Twelve week bicycle tour of Europe, 1938. Brief internship with visiting Nurse Assn., Detroit, MI and Health Dept. Calhoun Co., MI. Health supervisor, National youth Administration for 24 counties in East Texas. Public health nurse in Travis and Bastrop Counties, Texas State Director of Health Education, National Defense Act, Austin, Tx. Last employment, nurse with Corsicana-Navarro Co. Health Dept. and Corsicana Independent School District. Retired 1973. In 1994, living in Corsicana with Katie Canine enjoying retirement and stamp collecting.

An Open Letter to the Friends of the Examiner from Miss Lila Rutherford.
Dear Friends,
This is Lila Rutherford writing to you. Do you know me? Do you remember the public health nurse who began work here in Corsicana and Navarro County in 1946? Dr. Will Miller employed me to do general public health nursing which at that time included ALL of the many schools in Navarro County.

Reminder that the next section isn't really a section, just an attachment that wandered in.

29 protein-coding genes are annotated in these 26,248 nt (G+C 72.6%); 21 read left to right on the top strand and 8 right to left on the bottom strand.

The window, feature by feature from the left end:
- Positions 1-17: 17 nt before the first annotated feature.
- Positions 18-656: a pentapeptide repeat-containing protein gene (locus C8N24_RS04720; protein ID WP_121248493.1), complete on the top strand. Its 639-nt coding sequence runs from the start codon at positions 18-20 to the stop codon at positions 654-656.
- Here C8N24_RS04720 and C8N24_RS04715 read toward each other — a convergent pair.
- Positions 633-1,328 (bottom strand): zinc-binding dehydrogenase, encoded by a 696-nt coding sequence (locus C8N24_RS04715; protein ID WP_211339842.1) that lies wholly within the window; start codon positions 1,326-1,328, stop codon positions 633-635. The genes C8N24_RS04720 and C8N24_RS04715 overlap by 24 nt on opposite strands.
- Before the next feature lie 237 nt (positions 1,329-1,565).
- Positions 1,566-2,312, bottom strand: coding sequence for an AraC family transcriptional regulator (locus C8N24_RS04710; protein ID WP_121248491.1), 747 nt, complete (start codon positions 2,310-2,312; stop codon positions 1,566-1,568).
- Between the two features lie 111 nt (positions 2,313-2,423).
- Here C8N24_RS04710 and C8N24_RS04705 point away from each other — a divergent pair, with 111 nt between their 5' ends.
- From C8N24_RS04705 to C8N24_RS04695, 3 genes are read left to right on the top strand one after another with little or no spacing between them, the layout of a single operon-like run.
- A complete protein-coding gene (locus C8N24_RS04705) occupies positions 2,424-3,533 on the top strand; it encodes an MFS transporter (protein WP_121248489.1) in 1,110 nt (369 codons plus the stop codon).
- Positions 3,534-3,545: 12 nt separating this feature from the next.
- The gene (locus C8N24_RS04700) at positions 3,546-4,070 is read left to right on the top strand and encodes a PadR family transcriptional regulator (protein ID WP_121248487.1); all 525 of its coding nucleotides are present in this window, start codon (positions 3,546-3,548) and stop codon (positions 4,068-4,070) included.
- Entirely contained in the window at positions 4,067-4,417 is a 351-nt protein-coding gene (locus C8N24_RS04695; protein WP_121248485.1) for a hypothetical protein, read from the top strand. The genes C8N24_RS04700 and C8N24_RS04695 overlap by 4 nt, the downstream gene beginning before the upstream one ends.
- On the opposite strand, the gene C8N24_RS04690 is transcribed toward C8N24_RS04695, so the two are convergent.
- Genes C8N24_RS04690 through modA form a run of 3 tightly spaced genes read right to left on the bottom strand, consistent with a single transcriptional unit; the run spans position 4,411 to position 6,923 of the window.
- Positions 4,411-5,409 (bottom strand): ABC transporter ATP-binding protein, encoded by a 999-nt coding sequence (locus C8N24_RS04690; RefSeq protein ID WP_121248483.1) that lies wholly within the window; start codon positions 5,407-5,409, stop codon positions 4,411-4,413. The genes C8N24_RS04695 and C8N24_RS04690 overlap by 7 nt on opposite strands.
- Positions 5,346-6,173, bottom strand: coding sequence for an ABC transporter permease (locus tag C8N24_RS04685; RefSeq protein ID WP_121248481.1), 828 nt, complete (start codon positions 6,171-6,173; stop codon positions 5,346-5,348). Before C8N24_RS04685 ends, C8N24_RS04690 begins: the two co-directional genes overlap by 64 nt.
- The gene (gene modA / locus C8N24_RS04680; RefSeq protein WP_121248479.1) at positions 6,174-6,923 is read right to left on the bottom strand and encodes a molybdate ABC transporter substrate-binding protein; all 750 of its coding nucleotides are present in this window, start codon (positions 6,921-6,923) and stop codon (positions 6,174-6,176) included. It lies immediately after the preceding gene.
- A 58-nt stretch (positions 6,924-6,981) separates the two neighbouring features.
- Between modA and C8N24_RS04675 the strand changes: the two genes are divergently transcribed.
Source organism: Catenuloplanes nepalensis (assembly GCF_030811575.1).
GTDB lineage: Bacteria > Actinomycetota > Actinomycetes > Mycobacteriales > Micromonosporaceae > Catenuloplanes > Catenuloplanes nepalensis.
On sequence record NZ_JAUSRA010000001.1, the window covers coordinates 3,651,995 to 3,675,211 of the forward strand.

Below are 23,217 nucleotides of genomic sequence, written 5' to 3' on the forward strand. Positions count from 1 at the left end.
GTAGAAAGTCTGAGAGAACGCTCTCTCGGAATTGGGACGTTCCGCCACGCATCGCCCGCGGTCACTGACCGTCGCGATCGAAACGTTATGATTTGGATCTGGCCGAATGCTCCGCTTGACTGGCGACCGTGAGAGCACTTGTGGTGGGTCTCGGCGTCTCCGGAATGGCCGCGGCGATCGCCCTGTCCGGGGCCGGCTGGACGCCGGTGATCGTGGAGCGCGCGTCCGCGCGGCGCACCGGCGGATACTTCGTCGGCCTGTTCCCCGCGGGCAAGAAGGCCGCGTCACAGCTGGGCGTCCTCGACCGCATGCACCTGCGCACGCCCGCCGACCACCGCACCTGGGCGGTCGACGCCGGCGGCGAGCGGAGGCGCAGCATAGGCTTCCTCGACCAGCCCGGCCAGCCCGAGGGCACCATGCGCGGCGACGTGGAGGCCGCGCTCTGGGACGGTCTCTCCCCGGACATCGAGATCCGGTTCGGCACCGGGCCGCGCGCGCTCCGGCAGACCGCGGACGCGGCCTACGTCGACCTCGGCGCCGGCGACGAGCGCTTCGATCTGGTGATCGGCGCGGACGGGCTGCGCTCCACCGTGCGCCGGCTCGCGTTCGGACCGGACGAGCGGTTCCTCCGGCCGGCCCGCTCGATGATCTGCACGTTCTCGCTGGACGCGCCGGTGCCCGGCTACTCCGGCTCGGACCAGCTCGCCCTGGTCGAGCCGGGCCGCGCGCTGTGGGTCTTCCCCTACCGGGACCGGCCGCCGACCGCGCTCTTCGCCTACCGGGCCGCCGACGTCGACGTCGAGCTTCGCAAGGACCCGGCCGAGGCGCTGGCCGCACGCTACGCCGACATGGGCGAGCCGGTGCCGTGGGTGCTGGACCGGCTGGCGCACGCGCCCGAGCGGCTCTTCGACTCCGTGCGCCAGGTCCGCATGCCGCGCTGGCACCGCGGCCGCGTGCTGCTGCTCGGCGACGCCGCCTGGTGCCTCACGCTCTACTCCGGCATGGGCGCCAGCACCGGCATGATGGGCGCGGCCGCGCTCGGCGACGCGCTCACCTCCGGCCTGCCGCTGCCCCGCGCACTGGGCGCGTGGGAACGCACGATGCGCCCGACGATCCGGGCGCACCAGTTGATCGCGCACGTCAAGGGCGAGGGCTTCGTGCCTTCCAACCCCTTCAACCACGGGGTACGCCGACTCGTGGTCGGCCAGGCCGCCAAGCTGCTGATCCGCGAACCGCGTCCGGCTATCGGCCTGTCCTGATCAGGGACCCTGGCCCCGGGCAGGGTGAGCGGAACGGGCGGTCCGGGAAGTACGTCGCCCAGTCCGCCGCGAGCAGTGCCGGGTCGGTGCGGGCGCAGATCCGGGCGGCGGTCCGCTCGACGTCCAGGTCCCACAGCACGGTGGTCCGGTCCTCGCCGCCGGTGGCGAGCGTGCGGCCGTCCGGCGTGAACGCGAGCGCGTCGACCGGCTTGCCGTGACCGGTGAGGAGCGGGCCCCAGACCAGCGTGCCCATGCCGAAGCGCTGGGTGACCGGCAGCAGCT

At that time there were rural schools scattered neighborhood by neighborhood. Schools were segregated by race which almost doubled the number.
Accidents and diseases know no racial barriers. Facetiously it may be said that illness and injury are EOT - Equal Opporunity Threats. Safety, sanitation and general health needs are the same for all and I, this same nurse, worked with them all in the very same way.
A few years later my work was limited to school nursing with the Corsicana Independent School District. The schools were still segregated by race for teachers and students. Only the nurse continued as usual on her rounds for all. Jackson School was on East 5th Avenue. It was referred to as Jackson High, although it included both elementary and high school.